A few years ago, while working as a research assistant, I stumbled upon a photo of an early version of the St. Boniface Cathedral and the Grey Nuns’ convent. My first thought was: Where are all the trees?
I knew this photo was taken in the late 1850s, and it goes without saying that a lot can change in 160 years or so. Still, in my mind, Winnipeg’s riverbanks have always been shady, green spaces, where the trees stretch out over the water, blocking the view of buildings nestled behind them. As I kept digging, I found other historic images from around the same period depicting Upper Fort Garry on the other side of the river to be similarly treeless.
My curiosity was piqued. These early images of Winnipeg looked nothing like the urban forest I knew from flying into or driving through the city. The residential streets, which transform into green tunnels during the summer, are, to me, a defining characteristic of Winnipeg.
What had changed, and why?
Since seeing these images, I have been on the lookout for stories about Winnipeg’s trees. I have learned about the city’s excitement and later disappointment over Arbor Day, the anxieties and desires for city beautification and the explosive tale of the Wolseley Elm.
I am by no means an expert on trees, but I have felt drawn to environmental history during my graduate studies. To me, these are fascinating and exciting stories that I want to share. If history has taught me anything, it is that when you zoom in on anything – even something as specific as the trees of Winnipeg – you will soon find that it is connected to larger histories and bigger questions.
Exploring the history of Winnipeg’s trees tells us something about how people have related to the environment over time. People may view nature as disorderly or sublime, as something to be preserved, modified to suit a purpose or simply exploited for its resources. These are all perspectives that come out of particular worldviews that have changed with time.
To illustrate this, let’s take a little tangent into national parks. Western culture has historically thought of wilderness as a waste of resources and has aimed to claim and control it. But, starting about 200 years ago, governing bodies across the globe increasingly worked to protect pockets of wilderness. This attracted visitors from all over, eager to experience the awe that nature inspires.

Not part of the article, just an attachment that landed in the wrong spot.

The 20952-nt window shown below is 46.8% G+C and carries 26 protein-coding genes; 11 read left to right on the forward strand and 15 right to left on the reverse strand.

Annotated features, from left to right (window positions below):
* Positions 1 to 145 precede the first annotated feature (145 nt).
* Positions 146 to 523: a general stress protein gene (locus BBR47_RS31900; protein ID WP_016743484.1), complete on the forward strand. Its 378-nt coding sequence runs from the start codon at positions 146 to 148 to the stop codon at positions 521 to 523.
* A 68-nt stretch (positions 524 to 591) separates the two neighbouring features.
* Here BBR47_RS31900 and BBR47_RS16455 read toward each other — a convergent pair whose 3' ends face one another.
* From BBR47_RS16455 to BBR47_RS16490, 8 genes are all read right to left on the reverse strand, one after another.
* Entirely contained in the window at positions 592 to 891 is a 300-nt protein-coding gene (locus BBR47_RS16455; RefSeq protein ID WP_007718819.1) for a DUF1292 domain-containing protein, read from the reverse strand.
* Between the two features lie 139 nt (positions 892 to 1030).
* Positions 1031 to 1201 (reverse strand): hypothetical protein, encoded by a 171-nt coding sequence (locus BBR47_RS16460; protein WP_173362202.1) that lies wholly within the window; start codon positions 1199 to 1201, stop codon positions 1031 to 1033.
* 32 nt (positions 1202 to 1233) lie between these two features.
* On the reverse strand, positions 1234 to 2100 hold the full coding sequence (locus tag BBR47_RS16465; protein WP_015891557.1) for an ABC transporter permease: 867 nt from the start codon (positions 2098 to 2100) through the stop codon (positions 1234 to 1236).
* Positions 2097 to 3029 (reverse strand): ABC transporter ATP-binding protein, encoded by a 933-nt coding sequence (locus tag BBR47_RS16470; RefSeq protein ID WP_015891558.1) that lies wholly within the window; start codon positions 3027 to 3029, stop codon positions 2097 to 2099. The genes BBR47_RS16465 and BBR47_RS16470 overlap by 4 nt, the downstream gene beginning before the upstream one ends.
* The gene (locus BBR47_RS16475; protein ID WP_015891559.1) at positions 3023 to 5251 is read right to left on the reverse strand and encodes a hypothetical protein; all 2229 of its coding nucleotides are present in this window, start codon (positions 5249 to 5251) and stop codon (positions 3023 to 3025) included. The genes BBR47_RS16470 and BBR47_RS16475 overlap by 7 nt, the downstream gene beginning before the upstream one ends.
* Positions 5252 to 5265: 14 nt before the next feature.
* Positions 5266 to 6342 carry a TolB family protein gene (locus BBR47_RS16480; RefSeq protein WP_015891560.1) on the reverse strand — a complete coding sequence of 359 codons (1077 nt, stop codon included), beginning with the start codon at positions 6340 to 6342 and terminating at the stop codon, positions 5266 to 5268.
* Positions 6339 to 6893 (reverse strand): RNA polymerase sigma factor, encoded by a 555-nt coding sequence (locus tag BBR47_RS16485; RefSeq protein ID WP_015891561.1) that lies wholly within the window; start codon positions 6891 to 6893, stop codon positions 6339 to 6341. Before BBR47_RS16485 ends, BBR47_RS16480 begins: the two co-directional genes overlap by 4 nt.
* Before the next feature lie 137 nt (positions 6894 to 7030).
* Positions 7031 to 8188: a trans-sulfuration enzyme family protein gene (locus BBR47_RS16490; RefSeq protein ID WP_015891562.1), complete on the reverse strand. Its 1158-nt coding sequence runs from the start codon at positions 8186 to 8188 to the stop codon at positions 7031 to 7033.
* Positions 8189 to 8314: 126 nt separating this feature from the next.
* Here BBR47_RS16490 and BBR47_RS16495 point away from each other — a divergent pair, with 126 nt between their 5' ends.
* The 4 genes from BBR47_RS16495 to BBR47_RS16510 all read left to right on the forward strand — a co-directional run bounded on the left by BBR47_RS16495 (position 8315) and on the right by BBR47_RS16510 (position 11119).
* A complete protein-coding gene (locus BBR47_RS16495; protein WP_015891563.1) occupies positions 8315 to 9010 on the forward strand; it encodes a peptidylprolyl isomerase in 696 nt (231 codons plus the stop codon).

The idea was to develop parks that seemed as though they had been “untouched” by humans. Ironically, this was often achieved through the forcible displacement of people who lived in these areas long before the park existed (particularly in parks established before 1980).
Canada’s own Kouchibouguac National Park is just one example of this. The establishment of Kouchibouguac involved the removal of over 1,000 Acadians during the 1970s, along with the attempted removal of all traces of their lives in that space .
The notion that land is in some way spoiled through human presence and must be emptied to be truly “natural” and “wild” is relatively new, but extraordinarily powerful. This idealization of the natural world has been influential enough to motivate governing bodies to forcibly evict families from their homes and their lands.
Winnipeg’s trees can tell us similar stories. This is what I love about history. It encourages us to notice the things we take for granted and to look for their hidden roles in our daily lives.
The trees in our city were planted with the intention to serve a variety of purposes. Their past is interconnected with histories of beauty, morality, class, health, colonization and identity. As I share and explore some of the stories I have learned, I hope to encourage readers to think a little more deeply about our city and its roots.
Kathryn Boschmann is a doctoral student in the history department at Concordia University, whose research focuses on the relationship between religious communities and Indigenous activism in Winnipeg. She was born and raised in Manitoba and has made Winnipeg her home.
Published in Volume 74, Number 4 of The Uniter (September 26, 2019)